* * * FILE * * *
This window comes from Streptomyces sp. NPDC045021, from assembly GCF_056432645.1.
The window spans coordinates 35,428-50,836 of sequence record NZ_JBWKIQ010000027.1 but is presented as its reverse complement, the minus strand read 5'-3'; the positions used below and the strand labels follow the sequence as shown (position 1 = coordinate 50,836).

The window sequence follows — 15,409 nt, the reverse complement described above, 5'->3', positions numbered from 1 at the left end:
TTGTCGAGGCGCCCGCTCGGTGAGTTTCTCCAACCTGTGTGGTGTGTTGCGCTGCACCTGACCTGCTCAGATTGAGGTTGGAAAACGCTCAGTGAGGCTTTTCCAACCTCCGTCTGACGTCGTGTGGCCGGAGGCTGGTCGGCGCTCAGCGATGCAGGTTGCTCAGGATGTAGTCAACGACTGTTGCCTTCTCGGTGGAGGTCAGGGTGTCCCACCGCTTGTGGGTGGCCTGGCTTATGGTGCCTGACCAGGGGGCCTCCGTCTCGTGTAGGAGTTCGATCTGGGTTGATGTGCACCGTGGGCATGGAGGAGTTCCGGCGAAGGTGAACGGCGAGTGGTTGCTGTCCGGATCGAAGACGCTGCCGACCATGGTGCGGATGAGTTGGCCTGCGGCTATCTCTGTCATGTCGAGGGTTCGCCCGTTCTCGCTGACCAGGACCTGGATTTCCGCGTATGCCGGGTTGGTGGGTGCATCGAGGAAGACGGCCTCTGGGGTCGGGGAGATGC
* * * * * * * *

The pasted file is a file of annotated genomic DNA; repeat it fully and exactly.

This window comes from Streptomyces sp. NPDC045021, from assembly GCF_056432645.1.
The window spans coordinates 35,428-50,836 of sequence record NZ_JBWKIQ010000027.1 but is presented as its reverse complement, the minus strand read 5'-3'; the positions used below and the strand labels follow the sequence as shown (position 1 = coordinate 50,836).

The window sequence follows — 15,409 nt, the reverse complement described above, 5'->3', positions numbered from 1 at the left end:
TTGTCGAGGCGCCCGCTCGGTGAGTTTCTCCAACCTGTGTGGTGTGTTGCGCTGCACCTGACCTGCTCAGATTGAGGTTGGAAAACGCTCAGTGAGGCTTTTCCAACCTCCGTCTGACGTCGTGTGGCCGGAGGCTGGTCGGCGCTCAGCGATGCAGGTTGCTCAGGATGTAGTCAACGACTGTTGCCTTCTCGGTGGAGGTCAGGGTGTCCCACCGCTTGTGGGTGGCCTGGCTTATGGTGCCTGACCAGGGGGCCTCCGTCTCGTGTAGGAGTTCGATCTGGGTTGATGTGCACCGTGGGCATGGAGGAGTTCCGGCGAAGGTGAACGGCGAGTGGTTGCTGTCCGGATCGAAGACGCTGCCGACCATGGTGCGGATGAGTTGGCCTGCGGCTATCTCTGTCATGTCGAGGGTTCGCCCGTTCTCGCTGACCAGGACCTGGATTTCCGCGTATGCCGGGTTGGTGGGTGCATCGAGGAAGACGGCCTCTGGGGTCGGGGAGATGC